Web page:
Tuesday, September 1, 2009

Jury Duty for the Digital World

I got to reading an article today in the New York Times about how jury duty is becoming a hardship to those serving (article can be found here http://www.nytimes.com/2009/09/02/us/02jury.html?_r=1&hp). This is a fact that I have never spent much time looking into, but it does make sense. For me myself going to school and working on the weekends part-time in retail, a month or so away from work would pretty much leave me broke. How do they expect people working from day to day to make a living to take a month away from their job to serve on a jury. If I am not at work I am not getting paid, which is true for most of the people in society in today's world.

This got me thinking about the way we handle jury duty in this country. It is a digital world, why are we still expecting people to show up for jury duty? With all the technology we have, it seems so primative to expect people to drive downtown to a courthouse. While I realize court is not supposed to be "fun", why have we not brought these courts up the the 21st century!

That's when I got the idea! We have digital conferences for large businesses were people all over the country meet to swap ideas. So, why can't we do the same for courts? If they set up trials over the internet, like in the form of a streaming video for the jury it would eliminate a lot of the hassles associated with this article. It would be like CourtTV but for the jury members. To me it seems so simplistic an idea, that is seems almost idiotic we have not set up a system like this already.

I have thought about the more practical aspects of how you would monitor these jury members to make sure they were actively involved in the trial. There would have to be some kind of system involved; however, I think there is an easy solution to this. If there was a device made like a net book for jury members to use during the trials I think it would solve this. This "eCourt" as I have named it, would basically be very limited. It cannot access any web browser or allow any personal information to be entered onto it. Basically it would be little more then a small portable dvd player that would stream the trail live to the jury members home. The jury box would still exist but in a different way. Instead of 12 chairs it would have a neat row of monitors. The monitors would display the jury members webcam located on the top of their "eCourt" laptop. These laptops would be distributed to the jury members prior to the trail and collected at the end.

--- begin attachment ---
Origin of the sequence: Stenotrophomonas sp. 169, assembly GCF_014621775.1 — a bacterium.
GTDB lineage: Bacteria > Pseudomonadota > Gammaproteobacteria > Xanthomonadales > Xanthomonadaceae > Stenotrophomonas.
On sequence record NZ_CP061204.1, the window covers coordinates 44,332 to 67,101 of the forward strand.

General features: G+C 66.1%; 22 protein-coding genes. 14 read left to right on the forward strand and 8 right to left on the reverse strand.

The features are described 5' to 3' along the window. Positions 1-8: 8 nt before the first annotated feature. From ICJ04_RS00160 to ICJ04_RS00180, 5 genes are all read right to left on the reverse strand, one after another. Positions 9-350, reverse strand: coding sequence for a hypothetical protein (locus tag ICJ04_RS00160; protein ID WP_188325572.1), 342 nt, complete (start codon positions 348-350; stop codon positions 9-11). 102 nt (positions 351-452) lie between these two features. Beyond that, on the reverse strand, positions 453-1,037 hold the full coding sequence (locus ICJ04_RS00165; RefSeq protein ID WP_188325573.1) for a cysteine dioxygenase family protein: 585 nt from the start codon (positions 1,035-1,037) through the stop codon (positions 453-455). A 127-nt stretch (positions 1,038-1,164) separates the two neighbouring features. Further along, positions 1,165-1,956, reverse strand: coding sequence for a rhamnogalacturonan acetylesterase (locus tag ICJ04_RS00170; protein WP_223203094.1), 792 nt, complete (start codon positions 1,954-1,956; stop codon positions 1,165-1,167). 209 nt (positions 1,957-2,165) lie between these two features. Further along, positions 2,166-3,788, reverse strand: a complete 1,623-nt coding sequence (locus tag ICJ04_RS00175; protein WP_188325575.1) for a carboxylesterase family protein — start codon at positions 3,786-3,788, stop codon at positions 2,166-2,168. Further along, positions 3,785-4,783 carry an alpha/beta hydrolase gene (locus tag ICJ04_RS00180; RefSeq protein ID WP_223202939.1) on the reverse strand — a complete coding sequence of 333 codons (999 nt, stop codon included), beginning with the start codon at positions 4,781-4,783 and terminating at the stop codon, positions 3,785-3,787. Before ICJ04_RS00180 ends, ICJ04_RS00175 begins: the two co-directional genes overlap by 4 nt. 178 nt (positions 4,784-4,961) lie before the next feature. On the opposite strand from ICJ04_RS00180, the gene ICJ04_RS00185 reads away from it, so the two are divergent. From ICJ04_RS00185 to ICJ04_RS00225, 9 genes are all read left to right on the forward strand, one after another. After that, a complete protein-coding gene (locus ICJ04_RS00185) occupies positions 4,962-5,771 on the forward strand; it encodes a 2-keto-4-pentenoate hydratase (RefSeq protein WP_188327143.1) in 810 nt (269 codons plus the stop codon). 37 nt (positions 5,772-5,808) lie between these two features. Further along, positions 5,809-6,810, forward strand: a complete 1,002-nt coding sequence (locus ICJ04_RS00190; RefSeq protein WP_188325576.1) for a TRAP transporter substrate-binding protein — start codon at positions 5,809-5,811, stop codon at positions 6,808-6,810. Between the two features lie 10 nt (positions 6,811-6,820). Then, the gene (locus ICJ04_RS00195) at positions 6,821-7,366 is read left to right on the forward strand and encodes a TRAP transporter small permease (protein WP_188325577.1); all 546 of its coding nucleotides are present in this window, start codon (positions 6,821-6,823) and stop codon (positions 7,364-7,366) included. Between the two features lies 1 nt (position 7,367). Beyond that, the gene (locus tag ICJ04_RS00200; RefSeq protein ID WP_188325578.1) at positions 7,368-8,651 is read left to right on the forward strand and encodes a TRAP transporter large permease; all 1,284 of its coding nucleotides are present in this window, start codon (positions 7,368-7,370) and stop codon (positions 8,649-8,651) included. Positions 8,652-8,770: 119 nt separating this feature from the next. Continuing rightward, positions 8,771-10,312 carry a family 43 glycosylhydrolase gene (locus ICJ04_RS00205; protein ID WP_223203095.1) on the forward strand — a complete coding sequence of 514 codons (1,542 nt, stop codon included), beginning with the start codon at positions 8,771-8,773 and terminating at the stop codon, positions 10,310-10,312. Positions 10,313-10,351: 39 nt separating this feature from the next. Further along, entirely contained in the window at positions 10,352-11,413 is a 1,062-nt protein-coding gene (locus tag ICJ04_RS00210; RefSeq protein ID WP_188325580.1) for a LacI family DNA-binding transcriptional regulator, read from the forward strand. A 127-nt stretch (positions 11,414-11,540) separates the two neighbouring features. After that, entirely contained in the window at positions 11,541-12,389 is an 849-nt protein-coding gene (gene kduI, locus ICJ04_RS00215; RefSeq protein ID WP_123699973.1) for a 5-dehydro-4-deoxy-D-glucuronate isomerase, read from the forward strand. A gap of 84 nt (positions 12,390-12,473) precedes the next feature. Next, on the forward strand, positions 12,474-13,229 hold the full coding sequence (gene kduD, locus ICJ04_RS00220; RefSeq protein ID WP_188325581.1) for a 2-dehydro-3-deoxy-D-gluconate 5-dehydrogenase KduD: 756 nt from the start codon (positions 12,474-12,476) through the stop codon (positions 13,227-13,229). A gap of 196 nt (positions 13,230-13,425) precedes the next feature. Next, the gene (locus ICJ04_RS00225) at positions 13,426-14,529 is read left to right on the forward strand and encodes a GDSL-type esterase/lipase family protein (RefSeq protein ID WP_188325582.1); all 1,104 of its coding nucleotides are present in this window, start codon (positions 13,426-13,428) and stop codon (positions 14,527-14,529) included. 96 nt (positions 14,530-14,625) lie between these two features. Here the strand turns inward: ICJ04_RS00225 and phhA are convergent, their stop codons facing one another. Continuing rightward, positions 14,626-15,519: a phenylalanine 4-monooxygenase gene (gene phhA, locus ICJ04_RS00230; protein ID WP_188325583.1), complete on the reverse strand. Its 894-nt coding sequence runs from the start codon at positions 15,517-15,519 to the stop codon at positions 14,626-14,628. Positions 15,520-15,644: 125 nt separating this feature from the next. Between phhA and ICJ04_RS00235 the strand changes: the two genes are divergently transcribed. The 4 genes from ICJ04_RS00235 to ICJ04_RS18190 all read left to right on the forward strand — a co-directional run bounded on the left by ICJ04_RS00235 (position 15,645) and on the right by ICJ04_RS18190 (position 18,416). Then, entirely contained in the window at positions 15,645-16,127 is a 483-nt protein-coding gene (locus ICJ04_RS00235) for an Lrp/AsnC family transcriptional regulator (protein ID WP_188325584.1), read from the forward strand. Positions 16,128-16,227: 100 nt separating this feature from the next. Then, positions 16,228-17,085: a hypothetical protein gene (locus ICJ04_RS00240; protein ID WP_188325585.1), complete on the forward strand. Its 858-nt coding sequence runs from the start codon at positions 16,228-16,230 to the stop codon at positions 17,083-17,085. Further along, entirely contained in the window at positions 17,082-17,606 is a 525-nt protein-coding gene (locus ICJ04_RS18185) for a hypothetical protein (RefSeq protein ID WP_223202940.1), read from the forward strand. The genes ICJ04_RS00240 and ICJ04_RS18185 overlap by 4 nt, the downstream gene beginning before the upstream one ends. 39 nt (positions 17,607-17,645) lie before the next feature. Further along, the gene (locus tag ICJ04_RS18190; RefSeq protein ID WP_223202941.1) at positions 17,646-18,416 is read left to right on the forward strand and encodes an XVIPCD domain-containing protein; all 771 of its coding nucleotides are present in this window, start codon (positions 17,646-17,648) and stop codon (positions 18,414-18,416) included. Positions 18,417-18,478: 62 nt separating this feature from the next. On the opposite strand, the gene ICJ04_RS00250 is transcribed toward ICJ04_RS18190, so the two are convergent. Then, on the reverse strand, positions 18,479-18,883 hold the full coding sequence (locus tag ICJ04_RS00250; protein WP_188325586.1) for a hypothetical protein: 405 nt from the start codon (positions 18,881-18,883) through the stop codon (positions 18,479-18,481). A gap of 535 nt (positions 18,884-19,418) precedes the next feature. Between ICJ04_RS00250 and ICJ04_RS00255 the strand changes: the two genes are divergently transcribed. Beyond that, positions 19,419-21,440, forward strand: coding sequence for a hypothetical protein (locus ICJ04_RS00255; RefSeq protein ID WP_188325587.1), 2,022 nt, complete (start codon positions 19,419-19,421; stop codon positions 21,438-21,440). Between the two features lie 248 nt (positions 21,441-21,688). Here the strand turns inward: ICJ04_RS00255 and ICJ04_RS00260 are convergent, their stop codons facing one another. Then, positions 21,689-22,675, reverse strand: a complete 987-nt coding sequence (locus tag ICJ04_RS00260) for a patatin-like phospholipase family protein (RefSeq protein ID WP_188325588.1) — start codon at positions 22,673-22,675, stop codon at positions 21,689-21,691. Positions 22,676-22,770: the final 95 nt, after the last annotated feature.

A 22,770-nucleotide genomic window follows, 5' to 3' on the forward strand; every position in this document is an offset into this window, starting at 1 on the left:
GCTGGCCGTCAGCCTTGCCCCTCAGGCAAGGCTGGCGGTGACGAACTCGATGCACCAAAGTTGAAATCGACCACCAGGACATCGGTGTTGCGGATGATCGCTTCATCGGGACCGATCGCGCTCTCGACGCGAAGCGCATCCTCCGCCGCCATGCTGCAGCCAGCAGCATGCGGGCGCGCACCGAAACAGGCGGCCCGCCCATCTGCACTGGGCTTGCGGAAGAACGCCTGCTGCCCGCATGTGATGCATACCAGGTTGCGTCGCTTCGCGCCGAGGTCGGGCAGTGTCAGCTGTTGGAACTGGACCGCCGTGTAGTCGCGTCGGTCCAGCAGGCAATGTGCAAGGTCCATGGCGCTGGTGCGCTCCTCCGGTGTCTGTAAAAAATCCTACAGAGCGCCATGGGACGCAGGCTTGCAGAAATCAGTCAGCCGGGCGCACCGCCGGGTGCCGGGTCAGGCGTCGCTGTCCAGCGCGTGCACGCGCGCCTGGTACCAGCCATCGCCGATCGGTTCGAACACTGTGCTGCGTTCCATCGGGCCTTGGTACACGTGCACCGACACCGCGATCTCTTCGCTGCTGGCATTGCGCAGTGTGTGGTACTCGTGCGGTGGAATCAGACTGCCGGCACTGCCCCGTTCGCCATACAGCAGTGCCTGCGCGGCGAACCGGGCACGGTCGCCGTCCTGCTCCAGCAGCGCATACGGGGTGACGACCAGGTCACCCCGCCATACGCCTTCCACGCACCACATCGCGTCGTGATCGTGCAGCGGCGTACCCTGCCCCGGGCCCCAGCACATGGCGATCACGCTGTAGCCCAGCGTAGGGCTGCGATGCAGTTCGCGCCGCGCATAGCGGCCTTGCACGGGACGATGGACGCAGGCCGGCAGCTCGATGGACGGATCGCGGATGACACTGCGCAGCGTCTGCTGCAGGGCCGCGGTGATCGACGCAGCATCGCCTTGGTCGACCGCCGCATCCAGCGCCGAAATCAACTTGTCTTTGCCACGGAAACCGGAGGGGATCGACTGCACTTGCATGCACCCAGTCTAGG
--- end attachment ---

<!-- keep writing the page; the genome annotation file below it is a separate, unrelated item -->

I know this all seems very far out there, but these are tough economic times. Everything else is going digital and it is only a matter of time before something will have to change in the court systems. Why not make them digital now? It will save time and resources later and make the jury duty process more streamlined and convinent for all those involved.